I finally got around to buying a glucose meter and I have been playing around with it lately, and it seems like my blood sugar jumps all over the place. I tested yesterday morning after an overnight fast, and my blood sugar was 92, I then ate a breakfast of chicken breast, sweet potato, onion, and asparagus (60 grams carb) and an hour later my blood sugar was 100, 2 hours later it was 92. For dinner I ate a pound of ground beef with 2 carrots, one sweet potato, and half a green papaya, and my blood sugar didn't even budge, it stayed at 92.
I forgot to check my fasting blood sugar this morning and I ate a typical breakfast of salmon with a small green plantain and two carrots, this was about 42 grams of carbs and the same amount of protein, this was at 7 am and I didn't eat again until 1 pm. Right before I ate, I measured my blood sugar and it was at 133!! I cooked about a pound of sweet potato and ate it with coconut milk and some gelatin, around 83 grams of carbs and measured an hour later and my blood sugar was only 114.
What confuses me a bit is the fact that I had a high reading 6 hours after eating my breakfast. I would think that my blood sugar would be low from lack of food but it was the opposite way around, eating a high carb meal reduced my blood sugar. Is this possible? Was my liver pumping out glucose into my blood stream during those 6 hours? Elevated cortisol.
I have been testing today and my fasting blood sugar upon waking up was 85. I ate a big breakfast of about a pound and a half of sweet potato, 8 ounces of chicken breast and a bit olive oil, and an hour later my blood sugar was 77!! WHAT THE $@!^... Why was there no spike???
asked byROB_3 (3536)
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on July 26, 2015
at 11:02 AM
I'm not sure what you are wanting to hack.
Normal blood sugar after a meal is 70-200 1 hour after, and 70-140 2 hours after.
If you don't eat your blood sugar is maintained by glucagon and insulin. You only have a spike of cortisol if you become hypoglycemic. Although cortisol is a normal part of glucagon release, but it does not indicate an elevation of cortisol.
As for the lack of blood sugar spike, because you ate so few carbs, and only complex carbs, it is likely that your body hasn't broken down the sweet potato into useable parts yet, however insulin is automatically turned on as soon as food hits your mouth, sometimes if you simply think of food.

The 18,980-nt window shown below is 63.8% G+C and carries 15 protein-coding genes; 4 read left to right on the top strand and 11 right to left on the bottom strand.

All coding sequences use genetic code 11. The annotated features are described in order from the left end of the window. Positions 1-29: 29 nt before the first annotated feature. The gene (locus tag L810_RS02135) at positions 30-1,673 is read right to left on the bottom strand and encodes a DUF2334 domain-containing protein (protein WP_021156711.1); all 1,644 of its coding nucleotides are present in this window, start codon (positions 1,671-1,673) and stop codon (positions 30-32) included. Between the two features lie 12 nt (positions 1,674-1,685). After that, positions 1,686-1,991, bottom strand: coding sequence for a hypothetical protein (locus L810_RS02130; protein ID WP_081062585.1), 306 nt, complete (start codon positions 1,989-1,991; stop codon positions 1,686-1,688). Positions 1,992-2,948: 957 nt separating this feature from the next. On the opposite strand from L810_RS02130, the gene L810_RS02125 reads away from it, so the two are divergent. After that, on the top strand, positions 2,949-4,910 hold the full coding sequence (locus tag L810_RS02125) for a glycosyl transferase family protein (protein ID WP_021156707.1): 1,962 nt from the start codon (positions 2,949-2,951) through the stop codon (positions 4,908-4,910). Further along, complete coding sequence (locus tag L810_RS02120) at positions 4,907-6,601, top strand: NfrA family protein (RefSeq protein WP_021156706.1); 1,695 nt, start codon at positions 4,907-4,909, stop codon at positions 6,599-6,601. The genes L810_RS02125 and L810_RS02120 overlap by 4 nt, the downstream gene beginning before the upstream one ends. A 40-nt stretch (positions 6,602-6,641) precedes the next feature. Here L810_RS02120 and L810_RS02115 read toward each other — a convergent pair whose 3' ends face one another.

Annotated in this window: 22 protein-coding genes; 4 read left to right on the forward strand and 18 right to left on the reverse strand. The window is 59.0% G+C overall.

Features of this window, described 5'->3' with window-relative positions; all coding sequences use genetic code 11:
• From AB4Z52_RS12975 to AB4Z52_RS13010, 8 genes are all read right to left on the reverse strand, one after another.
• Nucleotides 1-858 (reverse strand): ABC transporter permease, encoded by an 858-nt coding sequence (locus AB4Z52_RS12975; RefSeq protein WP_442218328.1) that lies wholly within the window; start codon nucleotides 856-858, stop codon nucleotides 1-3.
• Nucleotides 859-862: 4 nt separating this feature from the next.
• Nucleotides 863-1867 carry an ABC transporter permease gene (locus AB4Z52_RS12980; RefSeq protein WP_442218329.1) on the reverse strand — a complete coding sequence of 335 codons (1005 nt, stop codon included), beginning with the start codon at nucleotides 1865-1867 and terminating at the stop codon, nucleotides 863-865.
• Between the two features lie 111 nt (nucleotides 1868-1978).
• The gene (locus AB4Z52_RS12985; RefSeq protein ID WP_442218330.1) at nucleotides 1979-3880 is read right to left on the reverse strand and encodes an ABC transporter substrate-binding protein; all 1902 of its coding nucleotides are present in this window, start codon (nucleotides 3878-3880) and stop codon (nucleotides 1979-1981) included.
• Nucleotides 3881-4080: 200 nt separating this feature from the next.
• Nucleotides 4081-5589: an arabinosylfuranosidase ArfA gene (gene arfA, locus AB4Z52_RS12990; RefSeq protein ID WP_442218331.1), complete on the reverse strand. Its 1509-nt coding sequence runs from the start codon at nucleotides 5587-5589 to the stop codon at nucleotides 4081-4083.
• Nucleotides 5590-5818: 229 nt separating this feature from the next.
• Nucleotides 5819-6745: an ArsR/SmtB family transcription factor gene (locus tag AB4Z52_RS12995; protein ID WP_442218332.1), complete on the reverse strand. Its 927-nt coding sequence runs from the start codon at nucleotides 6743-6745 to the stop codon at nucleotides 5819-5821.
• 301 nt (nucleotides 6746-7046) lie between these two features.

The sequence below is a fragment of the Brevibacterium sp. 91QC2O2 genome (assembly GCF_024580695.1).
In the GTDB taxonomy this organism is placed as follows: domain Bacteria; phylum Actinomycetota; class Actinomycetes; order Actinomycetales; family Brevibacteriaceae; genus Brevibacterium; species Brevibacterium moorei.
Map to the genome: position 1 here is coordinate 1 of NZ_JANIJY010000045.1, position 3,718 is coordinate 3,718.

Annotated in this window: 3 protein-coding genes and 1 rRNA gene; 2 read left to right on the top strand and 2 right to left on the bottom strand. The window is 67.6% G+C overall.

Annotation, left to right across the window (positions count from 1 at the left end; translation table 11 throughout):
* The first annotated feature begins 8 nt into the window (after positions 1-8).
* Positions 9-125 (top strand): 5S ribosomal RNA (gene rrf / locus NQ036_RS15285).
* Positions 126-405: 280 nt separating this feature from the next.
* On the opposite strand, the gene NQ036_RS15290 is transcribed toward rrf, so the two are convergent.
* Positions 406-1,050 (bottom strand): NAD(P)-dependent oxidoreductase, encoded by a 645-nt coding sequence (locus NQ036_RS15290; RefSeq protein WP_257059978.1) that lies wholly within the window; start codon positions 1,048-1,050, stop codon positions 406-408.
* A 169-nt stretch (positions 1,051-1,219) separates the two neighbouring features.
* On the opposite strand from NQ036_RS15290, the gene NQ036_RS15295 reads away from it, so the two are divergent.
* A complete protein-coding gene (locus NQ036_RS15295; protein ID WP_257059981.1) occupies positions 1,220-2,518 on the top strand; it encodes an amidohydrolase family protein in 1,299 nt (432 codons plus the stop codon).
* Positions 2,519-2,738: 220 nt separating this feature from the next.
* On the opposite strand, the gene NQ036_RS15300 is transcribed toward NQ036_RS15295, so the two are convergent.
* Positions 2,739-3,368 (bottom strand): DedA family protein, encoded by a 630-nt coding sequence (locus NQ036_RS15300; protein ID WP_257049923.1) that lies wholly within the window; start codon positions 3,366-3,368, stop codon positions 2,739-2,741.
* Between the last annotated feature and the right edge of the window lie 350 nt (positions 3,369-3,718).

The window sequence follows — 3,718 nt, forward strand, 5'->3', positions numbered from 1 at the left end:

There is nothing to stress about unless your becoming hypoglycemic( 69 or lower) or hyperglycemic(200/140 or higher) before, or after meals.
Fasting under 110 is considered normal, fasting 85 is ideal.
on March 24, 2012
at 02:33 AM
Your blood sugar goes so high because you wait so long to eat and adrenalin/cortisol goes high to break down your glycogen or muscle tissue(if glycogen is low). Eat more frequently and you should have more stable numbers.
on March 24, 2012
at 01:50 AM
For the most part, everything looks great. You can't always rely on the accuracy of the finger sticks. Next time you get one that doesn't fit your typical pattern, recheck it. Fat delays emptying of your stomach and it looks like you probably have good insulin sensitivity. The 114 was probably accurate, based on the other numbers you mentioned. The 133 is the only one that looks out of place. You are probably right about the liver and the cortisol, but 133 is more than I would expect.
on March 23, 2012
at 11:03 PM
I just asked a similar question and got some great answers:http://paleohacks.com/questions/106519/paradoxical-blood-sugar-test-results-in-a-young-healthy-non-diabetic#axzz1pxyyoSKu
on July 29, 2015
at 12:33 PM
This is just normal fluctuation. I've raised my blood sugar 100 points in an hour under stress. Food isn't the only factor. The problem is having blood sugar sustain at a high level even when fasting. A more stable measure of metabolic syndrome is A1C which does not fluctuate as much as blood glucose does.